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District nurses 'wiped out' by 2025 without investment

District nurses numbers have dropped by half over the past ten years, and could be wiped out by 2025 according to research released today (17 June 2014). 

The National Nursing Research Unit's study, commissioned by the Royal College of Nursing (RCN), has shown that 35% of the remaining district nurses are above the age of 50 and nearing retirement, posing more problems for the healthcare system.

Despite the NHS and government's commitment to delivering more care in people's homes, urgent investment into district nurses is required and the RCN has called for them to fulfil this need of an ageing population by adding 10,000 community-trained staff to the workforce.

Community nurses are at “breaking point” according to the chief executive and general secretary of the RCN, Dr Peter Carter and he went onto explain the importance of them within the healthcare system.

He said: “When expert care at home is not available for vulnerable or dying people, the end result is unnecessary hospital admissions which are both expensive and distressing.  It is a false economy to leave patients in limbo, rather than training and employing enough district nurses to meet demand.”

The RCN-commissioned study reported only 37% of time was spent directly on patients care, owing to other commitments of community nurses such as paperwork, which supposedly took one fifth of their day.

More than 80% of community nurses reported working addition hours in their shifts, 75% said they left necessary activities unfinished because of lack of time and 40% revealed that they would quit their job if they had the opportunity.

A nurse told the RCN: “It is a privilege to work in the community and in people's homes. If I was given more time to do my job I would love it but at times I can't help but feel I have been unable to provide the care I feel I want to give. This frustrates and saddens me. The need to keep patients out of hospital is being highlighted at the moment but no extra help is being given to front line staff.”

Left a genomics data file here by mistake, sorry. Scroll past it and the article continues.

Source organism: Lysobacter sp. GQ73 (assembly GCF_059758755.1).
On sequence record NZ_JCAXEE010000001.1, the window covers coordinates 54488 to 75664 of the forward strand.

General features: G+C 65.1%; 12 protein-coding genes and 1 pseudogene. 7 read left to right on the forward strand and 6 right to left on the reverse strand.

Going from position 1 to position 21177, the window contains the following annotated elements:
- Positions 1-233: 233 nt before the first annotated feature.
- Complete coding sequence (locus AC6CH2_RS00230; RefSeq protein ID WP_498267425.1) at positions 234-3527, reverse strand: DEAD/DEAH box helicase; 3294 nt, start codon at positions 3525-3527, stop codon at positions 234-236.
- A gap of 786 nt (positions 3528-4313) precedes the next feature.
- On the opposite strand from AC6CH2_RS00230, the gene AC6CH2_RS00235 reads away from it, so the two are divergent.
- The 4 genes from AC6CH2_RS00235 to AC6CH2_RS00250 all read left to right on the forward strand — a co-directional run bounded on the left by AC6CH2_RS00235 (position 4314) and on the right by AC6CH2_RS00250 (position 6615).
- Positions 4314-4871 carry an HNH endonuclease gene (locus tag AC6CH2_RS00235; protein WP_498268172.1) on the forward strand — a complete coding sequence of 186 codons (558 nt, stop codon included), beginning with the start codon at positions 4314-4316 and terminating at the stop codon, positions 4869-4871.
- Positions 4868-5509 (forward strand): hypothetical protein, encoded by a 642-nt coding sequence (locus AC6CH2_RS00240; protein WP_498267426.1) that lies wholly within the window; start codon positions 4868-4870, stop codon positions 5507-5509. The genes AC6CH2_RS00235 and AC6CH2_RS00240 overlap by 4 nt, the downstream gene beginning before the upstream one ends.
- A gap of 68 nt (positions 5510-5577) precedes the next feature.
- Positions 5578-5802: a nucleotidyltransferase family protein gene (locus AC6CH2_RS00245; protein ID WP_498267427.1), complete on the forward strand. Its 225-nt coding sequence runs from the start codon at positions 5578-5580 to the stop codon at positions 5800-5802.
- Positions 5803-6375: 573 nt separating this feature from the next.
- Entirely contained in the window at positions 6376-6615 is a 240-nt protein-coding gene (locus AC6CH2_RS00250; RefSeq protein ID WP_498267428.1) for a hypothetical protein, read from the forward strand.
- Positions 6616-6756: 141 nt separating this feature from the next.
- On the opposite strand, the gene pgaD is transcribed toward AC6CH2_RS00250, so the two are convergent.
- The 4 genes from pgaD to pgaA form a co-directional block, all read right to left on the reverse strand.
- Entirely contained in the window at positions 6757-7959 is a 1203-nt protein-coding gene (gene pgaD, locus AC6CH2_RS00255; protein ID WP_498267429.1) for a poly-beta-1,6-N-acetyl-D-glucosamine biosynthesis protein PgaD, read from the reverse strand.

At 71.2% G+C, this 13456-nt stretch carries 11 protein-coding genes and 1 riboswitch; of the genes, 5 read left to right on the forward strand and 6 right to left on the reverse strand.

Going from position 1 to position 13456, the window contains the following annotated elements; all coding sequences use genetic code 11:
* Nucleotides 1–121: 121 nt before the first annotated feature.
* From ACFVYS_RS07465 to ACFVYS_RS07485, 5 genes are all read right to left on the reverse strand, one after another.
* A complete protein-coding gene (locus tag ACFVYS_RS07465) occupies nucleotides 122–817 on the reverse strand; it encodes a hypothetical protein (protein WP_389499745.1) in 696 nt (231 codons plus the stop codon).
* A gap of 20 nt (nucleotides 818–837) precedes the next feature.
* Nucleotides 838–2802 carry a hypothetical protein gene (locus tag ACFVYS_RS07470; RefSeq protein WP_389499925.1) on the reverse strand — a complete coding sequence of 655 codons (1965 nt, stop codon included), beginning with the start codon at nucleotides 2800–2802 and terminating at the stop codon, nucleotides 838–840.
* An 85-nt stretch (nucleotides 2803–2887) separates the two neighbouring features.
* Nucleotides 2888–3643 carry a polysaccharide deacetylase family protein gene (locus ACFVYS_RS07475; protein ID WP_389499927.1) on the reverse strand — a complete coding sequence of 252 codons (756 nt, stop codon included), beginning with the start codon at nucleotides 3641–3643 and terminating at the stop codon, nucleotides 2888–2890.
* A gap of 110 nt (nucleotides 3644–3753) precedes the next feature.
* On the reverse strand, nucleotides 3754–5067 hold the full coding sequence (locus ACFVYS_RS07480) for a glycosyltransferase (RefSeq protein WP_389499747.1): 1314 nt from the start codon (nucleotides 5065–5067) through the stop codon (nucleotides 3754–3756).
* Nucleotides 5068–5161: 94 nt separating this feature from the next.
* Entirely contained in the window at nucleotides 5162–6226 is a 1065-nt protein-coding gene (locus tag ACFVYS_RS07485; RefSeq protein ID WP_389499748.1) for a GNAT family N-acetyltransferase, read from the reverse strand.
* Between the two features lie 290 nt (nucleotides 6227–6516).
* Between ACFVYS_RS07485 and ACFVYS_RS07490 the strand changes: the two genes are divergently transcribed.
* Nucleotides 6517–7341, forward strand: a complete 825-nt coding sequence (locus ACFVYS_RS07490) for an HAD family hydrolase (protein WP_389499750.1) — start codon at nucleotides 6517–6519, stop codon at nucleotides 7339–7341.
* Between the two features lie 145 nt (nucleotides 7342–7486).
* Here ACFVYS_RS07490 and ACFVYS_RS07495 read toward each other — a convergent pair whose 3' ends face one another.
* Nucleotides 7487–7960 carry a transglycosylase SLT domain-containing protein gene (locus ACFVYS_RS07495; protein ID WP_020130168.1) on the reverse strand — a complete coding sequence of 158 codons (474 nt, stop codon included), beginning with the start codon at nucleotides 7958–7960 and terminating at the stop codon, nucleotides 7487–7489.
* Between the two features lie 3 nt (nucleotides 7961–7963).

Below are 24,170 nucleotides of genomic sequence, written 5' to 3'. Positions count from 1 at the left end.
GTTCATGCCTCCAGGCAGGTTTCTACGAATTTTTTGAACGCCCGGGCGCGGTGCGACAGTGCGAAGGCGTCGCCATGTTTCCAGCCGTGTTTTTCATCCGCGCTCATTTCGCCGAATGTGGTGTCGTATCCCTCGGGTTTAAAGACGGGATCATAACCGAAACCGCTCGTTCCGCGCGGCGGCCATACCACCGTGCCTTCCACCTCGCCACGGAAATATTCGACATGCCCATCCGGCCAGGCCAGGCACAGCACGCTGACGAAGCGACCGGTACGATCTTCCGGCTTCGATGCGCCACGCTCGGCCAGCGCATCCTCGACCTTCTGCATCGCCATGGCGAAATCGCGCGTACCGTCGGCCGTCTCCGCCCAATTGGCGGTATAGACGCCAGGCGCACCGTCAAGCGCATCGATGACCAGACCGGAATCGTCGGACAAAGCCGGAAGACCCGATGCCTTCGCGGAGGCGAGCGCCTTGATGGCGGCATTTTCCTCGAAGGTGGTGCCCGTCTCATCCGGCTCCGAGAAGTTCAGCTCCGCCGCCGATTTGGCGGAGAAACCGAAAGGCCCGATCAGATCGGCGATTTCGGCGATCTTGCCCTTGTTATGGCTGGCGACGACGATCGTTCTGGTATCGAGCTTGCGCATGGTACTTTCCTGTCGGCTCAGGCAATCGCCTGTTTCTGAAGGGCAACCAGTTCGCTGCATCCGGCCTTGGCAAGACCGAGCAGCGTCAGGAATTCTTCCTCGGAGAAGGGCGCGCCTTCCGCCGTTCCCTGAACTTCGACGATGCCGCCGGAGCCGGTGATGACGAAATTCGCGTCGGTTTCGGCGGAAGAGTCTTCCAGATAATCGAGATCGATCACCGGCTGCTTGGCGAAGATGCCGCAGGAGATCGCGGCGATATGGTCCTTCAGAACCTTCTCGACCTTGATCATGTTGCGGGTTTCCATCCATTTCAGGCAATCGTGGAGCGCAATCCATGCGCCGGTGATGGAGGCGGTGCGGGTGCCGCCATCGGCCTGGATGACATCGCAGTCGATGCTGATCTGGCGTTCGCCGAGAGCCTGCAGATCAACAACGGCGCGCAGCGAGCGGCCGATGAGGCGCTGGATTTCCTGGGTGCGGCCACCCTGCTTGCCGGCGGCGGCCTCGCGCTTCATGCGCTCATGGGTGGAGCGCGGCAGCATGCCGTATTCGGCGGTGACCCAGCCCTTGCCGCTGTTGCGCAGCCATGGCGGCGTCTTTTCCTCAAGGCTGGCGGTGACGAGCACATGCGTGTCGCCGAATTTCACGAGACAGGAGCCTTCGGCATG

District nurses differ from community nurses in that they have advance training in treating patients in their own homes, but on average they only make up 20% of the staff in a community nursing team.

Furthermore, 16% of nursing teams are without any specifically qualified district nurses.

The RCN also wants trainee nurses to take a compulsory placement in the community as part of their training and experience.

Dr Carter said: “The district nurse role is the foundation of a system which should be able to manage conditions and keep sick and frail people at home. Remove those foundations and the whole edifice could come crashing down.”

He went onto say: “The NHS, and the people who run it, have long paid lip service to the ideal of moving care closer to home. But many people up and down the country are still in need of expert care from district nurses.”

A survey released by the Queen's Nursing Institute has suggested concerns about the morale and the staffing of district nurses.

New reports will be published by the RCN describing the experience of integrated care in the UK and lessons from the current models used in the United States for integration.